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On October 1, 2015, a Baptist Health data breach was added to the Department of Health and Human Services’ Office for Civil Rights breach portal. The breach report indicated the Arkansas-based healthcare provider had suffered a security breach which resulted in the Protected Health Information of 6,500 patients being improperly disclosed to a third party.
Breach notification letters were sent to patients on October 1, alerting them to the privacy breach. This was within the time frame required by the HIPAA Breach Notification Rule, although it has taken some time for further information about the data breach to emerge.
According to a HIPAA breach notification posted on the Baptist Health website, the security incident has been tied to a former Baptist Health provider, who allegedly exported data while employed at Baptist Health and sent that information to Bray Family Medicine, where the individual is now employed.
The security breach first came to light on August 6, 2015 when a Baptist Health patient complained about a letter that had been received from Bray Family Medicine, which the patient in question had previously had no contact with. More complaints were subsequently received about unsolicited mail and phone calls from other patients, who had been contacted by Bray Family Medicine informing them that a new clinic had been opened. The patients were provided with the option of switching healthcare providers.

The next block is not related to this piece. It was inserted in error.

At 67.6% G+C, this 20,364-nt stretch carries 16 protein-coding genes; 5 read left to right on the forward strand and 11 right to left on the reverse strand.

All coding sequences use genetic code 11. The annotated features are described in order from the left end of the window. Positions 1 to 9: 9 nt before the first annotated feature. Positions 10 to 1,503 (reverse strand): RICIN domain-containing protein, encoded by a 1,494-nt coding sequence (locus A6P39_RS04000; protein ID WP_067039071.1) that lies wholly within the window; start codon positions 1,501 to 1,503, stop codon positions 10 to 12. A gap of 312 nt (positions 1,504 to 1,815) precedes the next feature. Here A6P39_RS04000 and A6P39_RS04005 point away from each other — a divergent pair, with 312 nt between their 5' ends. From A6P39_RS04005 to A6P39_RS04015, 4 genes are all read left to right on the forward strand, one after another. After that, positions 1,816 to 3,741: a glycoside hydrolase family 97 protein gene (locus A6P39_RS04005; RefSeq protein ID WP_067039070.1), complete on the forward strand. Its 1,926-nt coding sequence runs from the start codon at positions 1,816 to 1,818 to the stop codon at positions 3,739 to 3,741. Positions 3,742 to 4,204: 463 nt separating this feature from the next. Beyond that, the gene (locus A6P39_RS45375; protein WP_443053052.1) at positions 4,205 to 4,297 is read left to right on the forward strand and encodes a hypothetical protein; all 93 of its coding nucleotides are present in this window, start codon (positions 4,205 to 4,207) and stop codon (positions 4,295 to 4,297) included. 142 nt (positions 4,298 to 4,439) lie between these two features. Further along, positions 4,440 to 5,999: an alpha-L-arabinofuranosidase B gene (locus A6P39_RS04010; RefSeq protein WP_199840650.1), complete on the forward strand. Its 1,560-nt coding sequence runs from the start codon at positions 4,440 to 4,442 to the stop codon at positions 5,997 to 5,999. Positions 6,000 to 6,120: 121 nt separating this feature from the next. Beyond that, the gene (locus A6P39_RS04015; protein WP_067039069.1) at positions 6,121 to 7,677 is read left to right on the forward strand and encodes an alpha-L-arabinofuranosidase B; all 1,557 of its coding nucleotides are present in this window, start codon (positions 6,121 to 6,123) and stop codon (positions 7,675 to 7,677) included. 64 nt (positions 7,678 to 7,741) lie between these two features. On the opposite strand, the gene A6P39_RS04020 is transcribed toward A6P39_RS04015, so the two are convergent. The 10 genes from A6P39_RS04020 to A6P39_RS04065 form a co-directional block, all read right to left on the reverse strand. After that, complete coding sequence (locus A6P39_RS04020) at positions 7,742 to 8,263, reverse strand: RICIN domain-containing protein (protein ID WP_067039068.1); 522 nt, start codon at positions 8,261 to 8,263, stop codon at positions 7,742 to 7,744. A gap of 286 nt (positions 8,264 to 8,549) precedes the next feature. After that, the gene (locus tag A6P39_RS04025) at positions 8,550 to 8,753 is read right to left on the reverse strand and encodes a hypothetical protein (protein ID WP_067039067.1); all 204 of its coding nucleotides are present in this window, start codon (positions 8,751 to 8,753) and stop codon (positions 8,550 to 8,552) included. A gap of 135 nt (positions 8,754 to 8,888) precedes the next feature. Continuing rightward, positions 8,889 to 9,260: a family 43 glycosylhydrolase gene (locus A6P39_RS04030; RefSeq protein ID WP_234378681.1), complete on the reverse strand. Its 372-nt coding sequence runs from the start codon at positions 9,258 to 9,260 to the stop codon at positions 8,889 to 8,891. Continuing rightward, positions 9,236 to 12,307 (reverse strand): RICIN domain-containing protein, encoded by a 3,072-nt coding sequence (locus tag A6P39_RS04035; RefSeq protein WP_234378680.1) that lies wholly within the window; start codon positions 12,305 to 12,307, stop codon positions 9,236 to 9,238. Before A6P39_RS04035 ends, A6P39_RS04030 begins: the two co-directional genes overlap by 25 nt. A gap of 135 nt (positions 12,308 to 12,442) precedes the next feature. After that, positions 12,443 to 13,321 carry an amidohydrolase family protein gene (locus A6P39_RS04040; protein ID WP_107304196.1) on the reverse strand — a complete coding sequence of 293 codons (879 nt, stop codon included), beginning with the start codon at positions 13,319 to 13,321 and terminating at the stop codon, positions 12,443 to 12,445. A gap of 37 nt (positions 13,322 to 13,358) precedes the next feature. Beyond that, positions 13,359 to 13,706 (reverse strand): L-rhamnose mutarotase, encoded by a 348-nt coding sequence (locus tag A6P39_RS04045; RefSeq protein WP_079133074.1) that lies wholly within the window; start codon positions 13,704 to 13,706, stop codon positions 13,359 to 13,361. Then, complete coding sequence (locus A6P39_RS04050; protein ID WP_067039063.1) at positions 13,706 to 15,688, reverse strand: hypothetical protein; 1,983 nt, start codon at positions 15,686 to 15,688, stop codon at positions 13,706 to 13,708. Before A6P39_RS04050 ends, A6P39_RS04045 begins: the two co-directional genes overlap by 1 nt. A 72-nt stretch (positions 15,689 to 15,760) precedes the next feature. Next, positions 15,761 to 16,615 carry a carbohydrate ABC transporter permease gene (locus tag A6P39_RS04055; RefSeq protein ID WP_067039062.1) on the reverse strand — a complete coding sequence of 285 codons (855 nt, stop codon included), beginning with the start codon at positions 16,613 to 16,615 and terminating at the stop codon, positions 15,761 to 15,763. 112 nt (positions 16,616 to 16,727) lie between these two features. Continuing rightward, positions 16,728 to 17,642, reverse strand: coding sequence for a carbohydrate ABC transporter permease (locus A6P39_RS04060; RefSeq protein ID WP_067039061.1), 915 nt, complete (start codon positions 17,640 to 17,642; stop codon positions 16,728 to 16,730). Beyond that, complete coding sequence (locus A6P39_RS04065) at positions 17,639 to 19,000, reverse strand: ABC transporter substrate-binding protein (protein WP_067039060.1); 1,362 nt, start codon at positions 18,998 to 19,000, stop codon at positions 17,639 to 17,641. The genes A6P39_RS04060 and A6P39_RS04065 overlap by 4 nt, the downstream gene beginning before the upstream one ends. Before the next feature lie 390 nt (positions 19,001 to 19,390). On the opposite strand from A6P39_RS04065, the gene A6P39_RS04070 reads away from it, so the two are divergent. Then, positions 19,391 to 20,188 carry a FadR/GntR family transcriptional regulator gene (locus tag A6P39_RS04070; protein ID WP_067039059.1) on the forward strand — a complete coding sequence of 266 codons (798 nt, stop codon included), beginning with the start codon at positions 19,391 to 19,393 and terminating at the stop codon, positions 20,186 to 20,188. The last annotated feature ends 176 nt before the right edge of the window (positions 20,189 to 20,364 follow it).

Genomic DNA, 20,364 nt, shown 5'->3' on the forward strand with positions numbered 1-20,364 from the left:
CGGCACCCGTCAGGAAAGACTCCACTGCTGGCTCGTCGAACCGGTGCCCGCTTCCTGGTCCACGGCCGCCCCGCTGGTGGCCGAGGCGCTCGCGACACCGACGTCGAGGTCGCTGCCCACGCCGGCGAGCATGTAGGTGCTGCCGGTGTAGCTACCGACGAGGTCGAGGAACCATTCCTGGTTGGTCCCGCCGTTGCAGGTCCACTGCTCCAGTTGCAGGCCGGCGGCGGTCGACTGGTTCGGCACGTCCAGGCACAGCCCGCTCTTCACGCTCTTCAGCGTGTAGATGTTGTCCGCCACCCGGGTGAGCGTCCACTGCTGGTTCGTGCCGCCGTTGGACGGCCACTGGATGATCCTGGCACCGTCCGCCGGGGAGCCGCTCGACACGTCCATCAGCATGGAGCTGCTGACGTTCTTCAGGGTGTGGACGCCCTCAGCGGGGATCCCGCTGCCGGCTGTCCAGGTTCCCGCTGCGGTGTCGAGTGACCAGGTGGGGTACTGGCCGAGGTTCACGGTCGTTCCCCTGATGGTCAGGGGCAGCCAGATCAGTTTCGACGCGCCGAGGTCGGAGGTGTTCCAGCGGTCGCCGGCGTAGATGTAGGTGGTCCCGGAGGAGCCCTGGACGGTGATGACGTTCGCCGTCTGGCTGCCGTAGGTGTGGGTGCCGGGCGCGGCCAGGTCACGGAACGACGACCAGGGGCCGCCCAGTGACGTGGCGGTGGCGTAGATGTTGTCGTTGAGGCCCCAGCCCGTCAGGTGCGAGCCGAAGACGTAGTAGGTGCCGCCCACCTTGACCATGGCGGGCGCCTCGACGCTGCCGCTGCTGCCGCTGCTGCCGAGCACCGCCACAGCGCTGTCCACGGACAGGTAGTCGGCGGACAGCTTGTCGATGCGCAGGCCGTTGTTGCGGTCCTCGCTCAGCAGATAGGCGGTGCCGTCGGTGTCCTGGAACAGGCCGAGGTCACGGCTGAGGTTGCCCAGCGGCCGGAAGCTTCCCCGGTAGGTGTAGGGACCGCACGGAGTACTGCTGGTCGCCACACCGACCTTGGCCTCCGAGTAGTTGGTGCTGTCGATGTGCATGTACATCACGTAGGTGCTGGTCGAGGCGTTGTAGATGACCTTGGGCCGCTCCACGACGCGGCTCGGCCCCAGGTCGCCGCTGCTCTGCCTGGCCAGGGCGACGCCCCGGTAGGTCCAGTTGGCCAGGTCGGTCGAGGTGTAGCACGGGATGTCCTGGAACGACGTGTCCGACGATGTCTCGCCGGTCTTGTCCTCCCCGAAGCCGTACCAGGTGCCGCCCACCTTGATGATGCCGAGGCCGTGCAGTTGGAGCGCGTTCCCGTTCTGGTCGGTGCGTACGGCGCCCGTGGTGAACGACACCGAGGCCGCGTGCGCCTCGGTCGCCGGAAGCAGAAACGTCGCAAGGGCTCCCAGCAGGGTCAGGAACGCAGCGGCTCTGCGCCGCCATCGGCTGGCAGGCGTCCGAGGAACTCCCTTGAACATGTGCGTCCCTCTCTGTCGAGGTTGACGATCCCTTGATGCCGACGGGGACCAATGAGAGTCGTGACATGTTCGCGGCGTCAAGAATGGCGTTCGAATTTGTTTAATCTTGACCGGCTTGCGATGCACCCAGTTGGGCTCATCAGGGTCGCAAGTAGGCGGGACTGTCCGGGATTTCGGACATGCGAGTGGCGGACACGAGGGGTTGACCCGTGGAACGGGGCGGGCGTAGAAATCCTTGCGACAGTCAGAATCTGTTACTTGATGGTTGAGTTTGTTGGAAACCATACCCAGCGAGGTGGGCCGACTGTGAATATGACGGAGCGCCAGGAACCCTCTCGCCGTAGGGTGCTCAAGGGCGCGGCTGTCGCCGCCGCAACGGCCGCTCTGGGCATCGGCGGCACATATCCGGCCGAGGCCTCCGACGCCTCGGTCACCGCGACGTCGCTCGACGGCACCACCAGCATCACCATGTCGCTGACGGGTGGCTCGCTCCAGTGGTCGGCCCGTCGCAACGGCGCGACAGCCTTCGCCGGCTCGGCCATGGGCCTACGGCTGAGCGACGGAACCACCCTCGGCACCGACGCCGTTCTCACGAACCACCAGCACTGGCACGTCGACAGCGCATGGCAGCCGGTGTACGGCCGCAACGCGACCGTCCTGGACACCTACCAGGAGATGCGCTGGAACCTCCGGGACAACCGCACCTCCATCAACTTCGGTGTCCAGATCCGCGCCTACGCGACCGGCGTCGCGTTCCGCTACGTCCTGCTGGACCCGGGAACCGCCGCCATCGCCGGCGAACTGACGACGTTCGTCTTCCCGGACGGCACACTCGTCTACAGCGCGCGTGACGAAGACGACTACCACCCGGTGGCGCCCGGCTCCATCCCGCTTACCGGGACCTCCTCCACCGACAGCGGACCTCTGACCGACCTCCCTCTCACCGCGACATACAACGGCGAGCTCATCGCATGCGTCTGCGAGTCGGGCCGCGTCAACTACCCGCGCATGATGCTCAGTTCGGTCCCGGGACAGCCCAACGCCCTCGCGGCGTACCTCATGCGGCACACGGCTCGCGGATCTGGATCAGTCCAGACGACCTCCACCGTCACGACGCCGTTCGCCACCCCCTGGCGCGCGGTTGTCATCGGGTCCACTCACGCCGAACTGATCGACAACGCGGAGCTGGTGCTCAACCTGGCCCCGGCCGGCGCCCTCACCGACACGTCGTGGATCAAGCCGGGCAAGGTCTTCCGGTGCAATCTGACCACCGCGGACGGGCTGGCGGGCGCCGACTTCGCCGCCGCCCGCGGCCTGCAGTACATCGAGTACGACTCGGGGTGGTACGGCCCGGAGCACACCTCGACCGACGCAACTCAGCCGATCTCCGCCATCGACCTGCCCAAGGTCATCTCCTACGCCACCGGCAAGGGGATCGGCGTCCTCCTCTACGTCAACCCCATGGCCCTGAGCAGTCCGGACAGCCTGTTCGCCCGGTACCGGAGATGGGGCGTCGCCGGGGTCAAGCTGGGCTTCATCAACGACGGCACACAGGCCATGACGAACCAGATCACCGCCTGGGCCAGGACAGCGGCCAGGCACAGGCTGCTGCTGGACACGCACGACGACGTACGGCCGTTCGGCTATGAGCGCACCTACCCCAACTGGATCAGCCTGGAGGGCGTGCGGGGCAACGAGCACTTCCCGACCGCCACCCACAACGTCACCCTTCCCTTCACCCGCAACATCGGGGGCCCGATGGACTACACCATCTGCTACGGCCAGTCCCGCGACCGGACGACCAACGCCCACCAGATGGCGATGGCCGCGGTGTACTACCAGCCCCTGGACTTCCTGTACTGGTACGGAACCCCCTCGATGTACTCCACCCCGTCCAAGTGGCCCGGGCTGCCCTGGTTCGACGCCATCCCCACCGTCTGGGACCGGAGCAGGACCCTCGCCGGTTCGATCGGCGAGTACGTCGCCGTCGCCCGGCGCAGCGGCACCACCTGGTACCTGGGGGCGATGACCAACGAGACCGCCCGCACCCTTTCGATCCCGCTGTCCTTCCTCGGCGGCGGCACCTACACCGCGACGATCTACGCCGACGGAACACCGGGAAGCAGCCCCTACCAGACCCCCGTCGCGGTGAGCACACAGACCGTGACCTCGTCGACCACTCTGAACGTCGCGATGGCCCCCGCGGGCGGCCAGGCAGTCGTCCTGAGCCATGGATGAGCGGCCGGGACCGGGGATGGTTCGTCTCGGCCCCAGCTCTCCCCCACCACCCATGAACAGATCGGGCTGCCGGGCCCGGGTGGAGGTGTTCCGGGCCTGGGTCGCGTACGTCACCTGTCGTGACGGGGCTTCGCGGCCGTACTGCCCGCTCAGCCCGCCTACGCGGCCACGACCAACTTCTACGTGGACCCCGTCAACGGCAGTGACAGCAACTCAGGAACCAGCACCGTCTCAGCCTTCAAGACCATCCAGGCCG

Other healthcare professionals, also previously employed at Baptist Health, have also joined the new clinic. According to Dana H. Williams, Privacy Officer for Baptist Health, “These providers are former employees of Baptist Health or Arkansas Health Group d/b/a Baptist Health Family Clinic-Arkadelphia, working in clinics in the Clark County and Hot Spring County areas.”
Although patient lists were passed on to Bray Family Medicine, no treatment information or other medical records were disclosed, and neither were financial information or Social Security numbers. However, the lists did contain patient names, dates of birth, contact telephone numbers, addresses, ethnicity, race, referring and rendering providers, and the last date the patients had visited the hospital for treatment.
It would appear that some patients have already responded to the requests, and have asked Baptist Health to release their medical records and pass them onto Bray Family Medicine. Baptist Health apologized to patients for the privacy breach and told them “as a health care provider, Bray Family Medicine and its employees are held to the same federal privacy requirements that we are.”